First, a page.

But alas it was time to say farewell to Nuwara Eliya and head to our final destination of Haputale - due to the lateness of travel we were cheated of the views, but what was even worse was the torrential rain that had decided to break during our drive - at time pretty scary. But we eventually made it to our hotel safe, if not a little damp.

Thursday, April 3

Sri Lanka, Day Twelve: The Tea

As we were not planning to stay for more than one night anywhere on this mini tour, early starts were vital to get the most out of the limited time we had. This morning we mopped up the remainder of Kandy, managing to visit both the Sri Dalada Maligawa (The Temple of the Tooth) and Kandy's Botanical Gardens (photos) before lunchtime. Both were pretty interesting and I would say unmissable in Kandy - get the timing right and you might get to see the Bhudda's Tooth enclosure like we did.

Kandy (photos) itself is a very pretty city, nestled in a valley leaving it a very magical and mysterious vibe - almost like it's a secret. I regret not being able to spend more time there actually, but alas we had to leave (oh, but not before visiting a "Gem Museum" - we managed to get away relatively unscathed).

Interestingly when previously asking around about Nuwara Eliya I seemed to get the exact same response from all Sri Lankans: That it's a little England, it's a bit cold, but the views you see on the drive there are pretty amazing. Starting from the last point, the views were pretty stunning, with vast tea fields, rolling mountains and hills and some of the most amazing vistas I've seen anywhere.

It got so much that there came a point where I gave up taking pictures because 1) there was always another similar or better view coming along, 2) pictures really didn't do much justice to what you could see and 3) I wanted to spend as much time experiencing them with my naked eyes than through a camera.

Speaking of tea, we did stop off at a tea factory where we saw how the stuff was produced, as well as given the opportunity to purchase some freshly packed tea.

But we finally arrived late in the afternoon. It turns out that the universal assessment of Nuwara Eliya was based on truth - between the British architecture and climate it really did feel like we were in a quaint little countryside village in England. We even managed to find the time to walk around town - it soon became clear that this was another place I wouldn't have minded spending a couple of nights in instead of just the one we had.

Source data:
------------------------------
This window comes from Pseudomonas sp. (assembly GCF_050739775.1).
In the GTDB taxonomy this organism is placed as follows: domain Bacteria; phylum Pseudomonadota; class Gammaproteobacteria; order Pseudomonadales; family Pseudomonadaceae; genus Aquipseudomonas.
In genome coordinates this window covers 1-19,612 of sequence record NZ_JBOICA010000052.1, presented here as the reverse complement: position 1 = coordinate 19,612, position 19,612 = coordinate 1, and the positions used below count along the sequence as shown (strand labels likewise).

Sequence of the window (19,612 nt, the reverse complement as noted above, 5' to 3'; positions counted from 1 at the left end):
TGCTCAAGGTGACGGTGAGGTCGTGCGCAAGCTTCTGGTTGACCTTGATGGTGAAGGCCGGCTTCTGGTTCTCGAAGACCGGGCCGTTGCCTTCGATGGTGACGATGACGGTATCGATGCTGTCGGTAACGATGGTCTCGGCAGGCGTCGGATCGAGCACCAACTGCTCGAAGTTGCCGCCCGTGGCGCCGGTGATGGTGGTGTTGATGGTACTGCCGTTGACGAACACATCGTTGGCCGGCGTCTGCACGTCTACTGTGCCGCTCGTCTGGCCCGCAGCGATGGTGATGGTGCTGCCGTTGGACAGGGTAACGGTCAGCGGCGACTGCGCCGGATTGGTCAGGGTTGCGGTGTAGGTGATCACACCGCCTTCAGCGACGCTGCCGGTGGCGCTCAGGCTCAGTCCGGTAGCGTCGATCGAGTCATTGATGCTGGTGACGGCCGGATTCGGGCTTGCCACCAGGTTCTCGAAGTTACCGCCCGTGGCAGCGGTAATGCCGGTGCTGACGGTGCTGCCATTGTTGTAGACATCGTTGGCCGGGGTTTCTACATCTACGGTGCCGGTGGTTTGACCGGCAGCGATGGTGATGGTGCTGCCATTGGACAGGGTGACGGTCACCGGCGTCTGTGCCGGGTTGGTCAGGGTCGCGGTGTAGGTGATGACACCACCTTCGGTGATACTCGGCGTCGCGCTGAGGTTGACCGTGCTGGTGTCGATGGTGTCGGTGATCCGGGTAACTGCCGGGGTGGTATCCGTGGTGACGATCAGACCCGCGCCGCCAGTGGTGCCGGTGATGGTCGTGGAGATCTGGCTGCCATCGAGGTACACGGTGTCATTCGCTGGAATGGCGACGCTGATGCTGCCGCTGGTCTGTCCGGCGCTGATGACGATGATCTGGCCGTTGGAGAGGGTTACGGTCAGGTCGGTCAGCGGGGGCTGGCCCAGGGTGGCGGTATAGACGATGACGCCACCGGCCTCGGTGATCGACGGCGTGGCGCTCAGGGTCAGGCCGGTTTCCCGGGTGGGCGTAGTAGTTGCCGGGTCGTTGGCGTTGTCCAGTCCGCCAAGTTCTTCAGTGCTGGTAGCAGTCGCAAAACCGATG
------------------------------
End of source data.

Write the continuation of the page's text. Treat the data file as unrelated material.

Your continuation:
More photos of Nuwara Eliya can be found here.

Wednesday, April 2

Sri Lanka, Day Eleven: The Elephants

Okay so I lied - yesterday wasn't the end per se. Those of us who are still in Sri Lanka began our mini tour of the country this morning and it was in the early hours that we packed into a van to head to Kandy.

On the way we stopped at Pinnawala Elephant Orphanage, exactly what it says it is, and got to see a whole herd of elephants bathing and feeding by the river. Now I've certainly seen elephants before, usually in zoos and the like, but seeing so many of them so... free was quite special. You could almost feel the power these animals had. Going into full tourist mode we paid a few extra rupees in order to feed the animals, which was a surreal experience in itself.

More photos of the elephants at Pinnawala can be found here.

Since we were on an organised tour in Asia, we were fully expecting to be introduced/stitched up by various "cultural" shops along the way. The first of these was a herbal medicine shop where we were given a no obligation tour of a herbal garden and even a free massage before being given the hard sell. Judging by the amount we spent they seemed to have done a really good job (on us). I look forward to using the snake oil we were sold.

We eventually hit Kandy this evening where we caught a somewhat entertaining cultural show full of dance and acrobatics after which we called it a night and headed to our hotel. Oh and if you were looking for a place to stay in Kandy, the Earl's Regency is top notch.

Tuesday, April 1

Sri Lanka, Day Ten: The End

And so this was it: the last day on the wedding itinerary.

After an unholy start of the day in order to catch a dive this morning (which had actually turned out to be one of the best I have been on), the rest of the morning was spent lounging on the beach, dossing, joking and playing beach volley - hanging out for what would probably be the last time under such circumstances. It was nice but poignant - a lot happens in a wedding week to bring people together and it's a bit jarring when you face the reality of having things go back home.

But indeed after lunch back home (by which I mean Colombo) we did head. Our hosts provided us dinner (haleem: amazing) one more time, and then that was it: it was all over.